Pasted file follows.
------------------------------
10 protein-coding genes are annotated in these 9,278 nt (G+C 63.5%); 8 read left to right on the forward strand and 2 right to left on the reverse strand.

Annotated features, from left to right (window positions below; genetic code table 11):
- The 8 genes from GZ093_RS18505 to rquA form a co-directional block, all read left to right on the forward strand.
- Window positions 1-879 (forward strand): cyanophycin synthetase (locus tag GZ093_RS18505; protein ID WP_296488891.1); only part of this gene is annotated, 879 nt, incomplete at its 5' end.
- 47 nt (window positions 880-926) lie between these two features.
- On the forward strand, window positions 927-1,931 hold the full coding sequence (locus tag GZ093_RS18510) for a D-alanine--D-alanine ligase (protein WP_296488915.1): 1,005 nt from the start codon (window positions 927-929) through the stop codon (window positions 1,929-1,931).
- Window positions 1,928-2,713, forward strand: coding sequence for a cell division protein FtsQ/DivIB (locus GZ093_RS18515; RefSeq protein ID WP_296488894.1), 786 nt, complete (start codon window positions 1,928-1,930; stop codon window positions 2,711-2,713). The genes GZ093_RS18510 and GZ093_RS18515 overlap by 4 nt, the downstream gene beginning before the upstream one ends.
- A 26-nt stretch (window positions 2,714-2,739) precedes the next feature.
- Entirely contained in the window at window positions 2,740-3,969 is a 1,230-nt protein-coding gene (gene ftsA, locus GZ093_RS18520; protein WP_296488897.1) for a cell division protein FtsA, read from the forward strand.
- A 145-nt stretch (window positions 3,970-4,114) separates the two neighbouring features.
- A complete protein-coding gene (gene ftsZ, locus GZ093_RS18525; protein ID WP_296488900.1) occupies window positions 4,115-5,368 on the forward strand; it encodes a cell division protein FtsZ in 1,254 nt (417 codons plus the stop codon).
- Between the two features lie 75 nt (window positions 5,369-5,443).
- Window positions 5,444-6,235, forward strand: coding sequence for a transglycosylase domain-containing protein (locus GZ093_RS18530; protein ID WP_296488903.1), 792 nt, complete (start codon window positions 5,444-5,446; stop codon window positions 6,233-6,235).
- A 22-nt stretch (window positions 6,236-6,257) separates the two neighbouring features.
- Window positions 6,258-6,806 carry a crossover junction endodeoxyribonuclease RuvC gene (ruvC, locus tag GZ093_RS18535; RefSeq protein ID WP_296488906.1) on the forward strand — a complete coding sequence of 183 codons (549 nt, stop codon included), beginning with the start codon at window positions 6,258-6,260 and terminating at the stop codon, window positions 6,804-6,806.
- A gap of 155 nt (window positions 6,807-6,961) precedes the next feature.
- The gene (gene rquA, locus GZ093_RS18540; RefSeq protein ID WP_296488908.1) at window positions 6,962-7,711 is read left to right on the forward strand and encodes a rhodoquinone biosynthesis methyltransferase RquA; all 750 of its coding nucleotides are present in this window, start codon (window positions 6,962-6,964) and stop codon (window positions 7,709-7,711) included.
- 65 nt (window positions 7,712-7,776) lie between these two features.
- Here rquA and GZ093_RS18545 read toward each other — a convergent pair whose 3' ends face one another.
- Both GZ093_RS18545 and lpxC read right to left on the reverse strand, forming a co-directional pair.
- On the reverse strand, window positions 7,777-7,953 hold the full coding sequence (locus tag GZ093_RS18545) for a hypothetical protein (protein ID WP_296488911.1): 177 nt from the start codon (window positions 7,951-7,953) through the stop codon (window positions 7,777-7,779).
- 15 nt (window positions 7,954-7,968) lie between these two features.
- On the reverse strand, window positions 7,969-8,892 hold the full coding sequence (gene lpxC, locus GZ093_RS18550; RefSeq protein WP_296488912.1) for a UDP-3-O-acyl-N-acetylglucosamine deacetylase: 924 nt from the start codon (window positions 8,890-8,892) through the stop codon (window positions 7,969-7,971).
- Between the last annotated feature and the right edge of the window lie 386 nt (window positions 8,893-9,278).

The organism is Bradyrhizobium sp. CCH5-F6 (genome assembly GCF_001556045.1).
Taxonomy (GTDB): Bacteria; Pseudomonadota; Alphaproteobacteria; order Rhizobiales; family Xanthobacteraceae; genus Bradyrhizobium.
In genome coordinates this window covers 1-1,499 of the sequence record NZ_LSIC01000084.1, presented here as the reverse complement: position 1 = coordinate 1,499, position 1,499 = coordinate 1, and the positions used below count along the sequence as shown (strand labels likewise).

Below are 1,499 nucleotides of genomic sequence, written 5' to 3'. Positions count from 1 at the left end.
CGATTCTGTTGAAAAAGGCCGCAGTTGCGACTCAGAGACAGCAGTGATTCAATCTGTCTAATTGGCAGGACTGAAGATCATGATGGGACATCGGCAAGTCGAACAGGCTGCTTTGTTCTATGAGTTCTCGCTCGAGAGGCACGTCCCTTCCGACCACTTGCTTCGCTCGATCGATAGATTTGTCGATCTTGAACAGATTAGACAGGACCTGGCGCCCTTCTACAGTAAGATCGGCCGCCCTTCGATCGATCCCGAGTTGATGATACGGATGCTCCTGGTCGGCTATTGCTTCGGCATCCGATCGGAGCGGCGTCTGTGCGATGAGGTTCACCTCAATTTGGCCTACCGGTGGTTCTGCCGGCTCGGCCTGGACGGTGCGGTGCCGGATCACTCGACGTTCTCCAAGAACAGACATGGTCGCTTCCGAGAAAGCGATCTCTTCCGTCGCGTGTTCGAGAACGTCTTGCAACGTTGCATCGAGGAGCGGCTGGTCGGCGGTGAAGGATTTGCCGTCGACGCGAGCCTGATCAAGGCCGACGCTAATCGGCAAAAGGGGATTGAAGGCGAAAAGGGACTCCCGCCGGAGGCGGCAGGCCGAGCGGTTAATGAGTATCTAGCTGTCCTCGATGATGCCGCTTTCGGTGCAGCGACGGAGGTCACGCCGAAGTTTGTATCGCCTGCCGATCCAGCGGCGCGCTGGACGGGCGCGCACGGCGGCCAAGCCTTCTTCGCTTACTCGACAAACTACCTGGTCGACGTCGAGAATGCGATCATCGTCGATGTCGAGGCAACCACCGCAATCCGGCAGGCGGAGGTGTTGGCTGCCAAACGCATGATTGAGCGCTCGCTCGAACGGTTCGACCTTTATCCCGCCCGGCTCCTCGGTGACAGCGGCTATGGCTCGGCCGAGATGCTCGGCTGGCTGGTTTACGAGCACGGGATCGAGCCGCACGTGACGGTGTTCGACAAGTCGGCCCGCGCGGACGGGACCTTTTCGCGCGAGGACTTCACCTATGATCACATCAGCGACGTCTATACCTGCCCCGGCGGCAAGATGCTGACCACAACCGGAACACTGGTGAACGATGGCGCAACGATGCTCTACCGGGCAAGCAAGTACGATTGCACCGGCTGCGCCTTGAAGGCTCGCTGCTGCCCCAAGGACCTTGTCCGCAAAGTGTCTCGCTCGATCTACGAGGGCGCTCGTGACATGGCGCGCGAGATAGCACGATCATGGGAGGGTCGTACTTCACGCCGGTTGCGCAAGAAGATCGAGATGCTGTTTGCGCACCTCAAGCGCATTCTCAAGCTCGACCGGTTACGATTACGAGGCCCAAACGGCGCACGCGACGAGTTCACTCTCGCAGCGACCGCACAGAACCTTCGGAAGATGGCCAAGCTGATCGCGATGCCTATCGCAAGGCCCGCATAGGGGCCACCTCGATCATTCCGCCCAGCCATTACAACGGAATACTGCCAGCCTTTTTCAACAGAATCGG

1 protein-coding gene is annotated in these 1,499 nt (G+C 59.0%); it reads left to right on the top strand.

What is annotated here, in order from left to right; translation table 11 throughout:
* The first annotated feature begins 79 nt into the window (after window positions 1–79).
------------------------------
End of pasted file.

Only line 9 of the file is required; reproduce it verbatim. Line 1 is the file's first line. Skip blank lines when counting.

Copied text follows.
- Entirely contained in the window at window positions 2,740-3,969 is a 1,230-nt protein-coding gene (gene ftsA, locus GZ093_RS18520; protein WP_296488897.1) for a cell division protein FtsA, read from the forward strand.